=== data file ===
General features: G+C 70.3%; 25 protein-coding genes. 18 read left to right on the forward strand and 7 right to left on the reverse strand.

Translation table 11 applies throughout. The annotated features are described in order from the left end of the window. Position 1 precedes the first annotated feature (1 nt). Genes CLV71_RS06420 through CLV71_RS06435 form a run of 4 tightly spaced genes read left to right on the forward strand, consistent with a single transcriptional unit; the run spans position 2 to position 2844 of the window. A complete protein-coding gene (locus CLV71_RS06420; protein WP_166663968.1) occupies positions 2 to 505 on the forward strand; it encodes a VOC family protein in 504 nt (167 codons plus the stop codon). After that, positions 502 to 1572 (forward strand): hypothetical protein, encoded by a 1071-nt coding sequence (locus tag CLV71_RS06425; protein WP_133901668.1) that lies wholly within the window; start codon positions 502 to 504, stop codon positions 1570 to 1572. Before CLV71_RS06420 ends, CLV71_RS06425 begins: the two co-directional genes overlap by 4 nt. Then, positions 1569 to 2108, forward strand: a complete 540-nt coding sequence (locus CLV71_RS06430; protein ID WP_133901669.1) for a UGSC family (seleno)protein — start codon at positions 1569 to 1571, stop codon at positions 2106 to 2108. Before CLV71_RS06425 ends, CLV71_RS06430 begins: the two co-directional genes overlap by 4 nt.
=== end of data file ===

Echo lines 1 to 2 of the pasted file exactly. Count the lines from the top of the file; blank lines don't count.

General features: G+C 70.3%; 25 protein-coding genes. 18 read left to right on the forward strand and 7 right to left on the reverse strand.

Translation table 11 applies throughout. The annotated features are described in order from the left end of the window. Position 1 precedes the first annotated feature (1 nt). Genes CLV71_RS06420 through CLV71_RS06435 form a run of 4 tightly spaced genes read left to right on the forward strand, consistent with a single transcriptional unit; the run spans position 2 to position 2844 of the window. A complete protein-coding gene (locus CLV71_RS06420; protein WP_166663968.1) occupies positions 2 to 505 on the forward strand; it encodes a VOC family protein in 504 nt (167 codons plus the stop codon). After that, positions 502 to 1572 (forward strand): hypothetical protein, encoded by a 1071-nt coding sequence (locus tag CLV71_RS06425; protein WP_133901668.1) that lies wholly within the window; start codon positions 502 to 504, stop codon positions 1570 to 1572. Before CLV71_RS06420 ends, CLV71_RS06425 begins: the two co-directional genes overlap by 4 nt. Then, positions 1569 to 2108, forward strand: a complete 540-nt coding sequence (locus CLV71_RS06430; protein ID WP_133901669.1) for a UGSC family (seleno)protein — start codon at positions 1569 to 1571, stop codon at positions 2106 to 2108. Before CLV71_RS06425 ends, CLV71_RS06430 begins: the two co-directional genes overlap by 4 nt.